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In This Issue Geriatric depression consists of complex and heterogeneous behaviors unlikely to be caused by a single brain lesion. How- ever, abnormalities in specific brain structures and their inter- connections may confer vulnerability to the development of late-life depression. Hoptman et al. (pg. 812) review structural magnetic resonance imaging methods that can be used to identify these abnormalities. They argue that the available methods provide complementary information that, when combined judiciously, can conceptually advance the field of geriatric depression. The degree to which the association between brain structure and cognition varies by age is not fully understood. The current study by Zimmerman et al. (pg. 823) sought to exam- ine this relationship using cognitive assessment and MRI- derived brain volumes in healthy adults across the lifespan. The findings suggested that healthy older individuals with lateral frontal lobe gray matter loss may be more susceptible to behavioral disruptions requiring an ability to organize and successfully execute goal-oriented activities. Depression is common in older people, and is associated with vascular disease. Using brain imaging techniques (MRI) in 626 older people in the EU LADIS study, O’Brien et al. (pg. 834) examined whether a specific type and/or location of brain vascular disease was associated with depression. They found that white matter disruption rather than small strokes was associated with depression, and that depression was more strongly linked to damage in some brain areas (frontal and temporal lobes) than others. Magnetic resonance imaging of elderly subjects frequently shows regions of white matter damage, called white matter hyperintensities (WMH). Burton et al. (pg. 842) measured changes in WMH volume over two years in people with different dementias and healthy people. Initially those with Alzheimer disease had more WMH than other groups. The increase in WMH volume was not different between groups, but was dependent upon the original WMH volume, with larger initial volumes associated with greater rates of progres- sion. In order to investigate the determinants of subjective well- being Schneider et al. (pg. 850) examined 56 60 year-old geriatric inpatients by means of psychometric scales and bio- graphic interviews. Despite a marked increase in physical disability over a period of five years, subjective well-being remained stable. Subjective well-being at the second measure- ment point was influenced much more by the individual’s subjective evaluation of the present situation and by the sense of coherence than by aging and functional impairment. Reid et al. (pg. 860), in their study, found sleep complaints, when elicited, predicted mental and physical health related quality of life status in elderly populations with comorbid illnesses. Excessive day-time sleepiness best predicted poor mental and physical health related quality of life. Yet, a sleep complaint was often not reported in the patients chart. Given the evidence of a relationship between sleep and health, iden- tification of sleep disorders could lead to improved manage- ment of common chronic illnesses and quality of life of elderly patients. This study by Ahmed et al. (pg. 867) tested the hypothesis that among community-dwelling older adults with a primary hos- pital discharge diagnosis of heart failure, presence of a sec- ondary diagnosis of depression was associated with admis- sion to nursing homes. Using National Hospital Discharge Survey data and employing propensity score technique, the authors demonstrate that hospitalized heart failure patients were more likely to be newly admitted to nursing homes at the time of discharge if they had a secondary diagnosis of depres- sion. In the first comprehensive study of psychiatric problems in assisted living, Watson et al. (pg. 876) found depression to be common, under-treated, and related to physical problems. Even when accounting for age and dementia, those requiring the most physical assistance were four times as likely to be depressed as physically independent residents. Few de- pressed residents had any source of psychiatric care. Assisted living is a rapidly growing segment of long-term care, and represents an important setting in which to find and treat serious depression. Late-life depression is a major public health issue. This study by Hinton et al. (pg. 884) examined gender differences in prior depression treatment among depressed older adults in pri- mary care. Clinicians were also interviewed to identify treat- ment barriers for men. Older men, compared with women, reported lower rates of depression treatment. Clinicians find care of depressed older men more difficult because their de- pression is expressed atypically, traditional masculinity inhib- its help-seeking, and depression stigma is amplified. Dementia usually comes on gradually, but in some people can appear to have come on suddenly. Whether it should really be called ‘dementia’ in such cases has been disputed. Although this is recognized for impaired cognition after a stroke, there are other situations in which chronic types of cognitive im- pairment appears to manifest suddenly. King et al. (pg. 893) documented how often this happens, and that it generally has a worse prognosis than cognitive impairment that comes on gradually.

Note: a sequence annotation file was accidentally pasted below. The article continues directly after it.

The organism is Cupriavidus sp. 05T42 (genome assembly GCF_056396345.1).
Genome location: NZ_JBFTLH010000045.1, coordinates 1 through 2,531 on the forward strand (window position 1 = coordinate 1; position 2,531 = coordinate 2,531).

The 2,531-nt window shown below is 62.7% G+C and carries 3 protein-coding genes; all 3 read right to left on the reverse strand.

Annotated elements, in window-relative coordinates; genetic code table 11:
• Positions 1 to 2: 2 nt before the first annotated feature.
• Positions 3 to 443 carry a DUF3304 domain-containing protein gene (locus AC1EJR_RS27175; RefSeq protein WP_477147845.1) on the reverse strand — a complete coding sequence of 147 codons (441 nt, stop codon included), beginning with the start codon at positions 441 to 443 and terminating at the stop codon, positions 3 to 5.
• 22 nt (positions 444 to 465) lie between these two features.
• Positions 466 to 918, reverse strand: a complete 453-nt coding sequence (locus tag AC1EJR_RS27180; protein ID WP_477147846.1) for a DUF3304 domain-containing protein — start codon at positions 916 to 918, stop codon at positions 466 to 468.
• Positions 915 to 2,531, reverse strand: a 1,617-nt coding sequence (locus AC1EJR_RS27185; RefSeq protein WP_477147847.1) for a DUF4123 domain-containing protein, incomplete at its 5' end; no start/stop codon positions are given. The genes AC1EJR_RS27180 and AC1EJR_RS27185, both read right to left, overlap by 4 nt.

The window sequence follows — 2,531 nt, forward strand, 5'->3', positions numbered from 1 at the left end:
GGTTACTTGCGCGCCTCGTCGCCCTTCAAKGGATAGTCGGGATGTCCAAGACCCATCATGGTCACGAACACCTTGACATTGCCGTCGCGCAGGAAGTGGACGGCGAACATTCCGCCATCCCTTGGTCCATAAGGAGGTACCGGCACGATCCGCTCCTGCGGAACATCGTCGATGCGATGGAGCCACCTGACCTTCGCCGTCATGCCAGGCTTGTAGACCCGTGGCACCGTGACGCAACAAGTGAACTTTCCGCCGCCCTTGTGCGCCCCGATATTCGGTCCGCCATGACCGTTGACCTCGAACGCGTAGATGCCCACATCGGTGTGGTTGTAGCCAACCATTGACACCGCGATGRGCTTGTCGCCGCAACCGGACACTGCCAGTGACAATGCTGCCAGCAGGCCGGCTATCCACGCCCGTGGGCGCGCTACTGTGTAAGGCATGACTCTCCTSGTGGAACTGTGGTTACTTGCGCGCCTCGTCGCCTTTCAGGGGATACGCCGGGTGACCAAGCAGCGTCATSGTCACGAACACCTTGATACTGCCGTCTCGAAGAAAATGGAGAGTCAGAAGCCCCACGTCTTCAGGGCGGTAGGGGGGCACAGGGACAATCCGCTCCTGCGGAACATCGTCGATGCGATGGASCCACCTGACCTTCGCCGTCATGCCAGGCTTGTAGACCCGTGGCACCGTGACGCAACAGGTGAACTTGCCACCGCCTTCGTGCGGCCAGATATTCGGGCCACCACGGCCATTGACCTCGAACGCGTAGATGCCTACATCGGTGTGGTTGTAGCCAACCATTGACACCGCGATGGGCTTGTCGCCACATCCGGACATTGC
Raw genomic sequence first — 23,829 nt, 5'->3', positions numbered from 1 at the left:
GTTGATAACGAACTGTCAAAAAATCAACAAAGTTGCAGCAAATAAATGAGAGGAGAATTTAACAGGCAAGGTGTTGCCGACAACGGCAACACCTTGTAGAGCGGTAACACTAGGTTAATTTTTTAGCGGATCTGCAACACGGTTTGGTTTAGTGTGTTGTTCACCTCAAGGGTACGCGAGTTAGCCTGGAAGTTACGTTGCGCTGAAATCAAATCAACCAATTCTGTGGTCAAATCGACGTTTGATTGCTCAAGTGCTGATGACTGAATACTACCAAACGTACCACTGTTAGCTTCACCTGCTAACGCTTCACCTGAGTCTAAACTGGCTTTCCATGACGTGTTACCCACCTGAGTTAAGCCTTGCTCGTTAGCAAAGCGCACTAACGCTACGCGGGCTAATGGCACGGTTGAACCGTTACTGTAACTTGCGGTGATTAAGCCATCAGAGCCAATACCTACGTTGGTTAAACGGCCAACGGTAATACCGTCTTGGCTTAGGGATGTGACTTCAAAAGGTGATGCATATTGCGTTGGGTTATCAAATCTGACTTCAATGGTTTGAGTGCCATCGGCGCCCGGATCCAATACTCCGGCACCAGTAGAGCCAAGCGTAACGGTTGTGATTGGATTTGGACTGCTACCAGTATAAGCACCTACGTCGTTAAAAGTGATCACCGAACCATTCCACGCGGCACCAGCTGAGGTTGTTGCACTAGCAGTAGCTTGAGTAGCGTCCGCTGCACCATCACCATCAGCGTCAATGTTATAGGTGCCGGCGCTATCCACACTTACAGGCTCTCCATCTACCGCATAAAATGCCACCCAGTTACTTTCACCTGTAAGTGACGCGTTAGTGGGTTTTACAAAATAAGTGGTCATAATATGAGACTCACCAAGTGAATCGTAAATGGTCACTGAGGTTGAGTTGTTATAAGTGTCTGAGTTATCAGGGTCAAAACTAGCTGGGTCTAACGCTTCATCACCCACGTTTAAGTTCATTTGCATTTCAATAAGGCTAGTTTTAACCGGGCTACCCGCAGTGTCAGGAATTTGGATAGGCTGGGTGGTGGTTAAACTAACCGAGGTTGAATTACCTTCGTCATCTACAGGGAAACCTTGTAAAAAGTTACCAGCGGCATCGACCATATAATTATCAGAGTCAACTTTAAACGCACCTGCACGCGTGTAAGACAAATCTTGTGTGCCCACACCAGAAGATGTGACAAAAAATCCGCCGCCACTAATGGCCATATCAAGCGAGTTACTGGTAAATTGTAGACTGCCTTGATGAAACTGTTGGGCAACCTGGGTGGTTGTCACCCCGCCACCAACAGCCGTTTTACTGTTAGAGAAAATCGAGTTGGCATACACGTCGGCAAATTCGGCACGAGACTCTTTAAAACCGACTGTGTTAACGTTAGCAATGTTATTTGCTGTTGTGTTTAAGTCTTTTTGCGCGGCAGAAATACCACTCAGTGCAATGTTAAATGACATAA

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Geriatric depression consists of complex and heterogeneousbehaviors unlikely to be caused by a single brain lesion. How-ever, abnormalities in specific brain structures and their inter-connections may confer vulnerability to the development oflate-life depression. Hoptman et al. (pg. 812) review structuralmagnetic resonance imaging methods that can be used toidentify these abnormalities. They argue that the availablemethods provide complementary information that, whencombined judiciously, can conceptually advance the field ofgeriatric depression.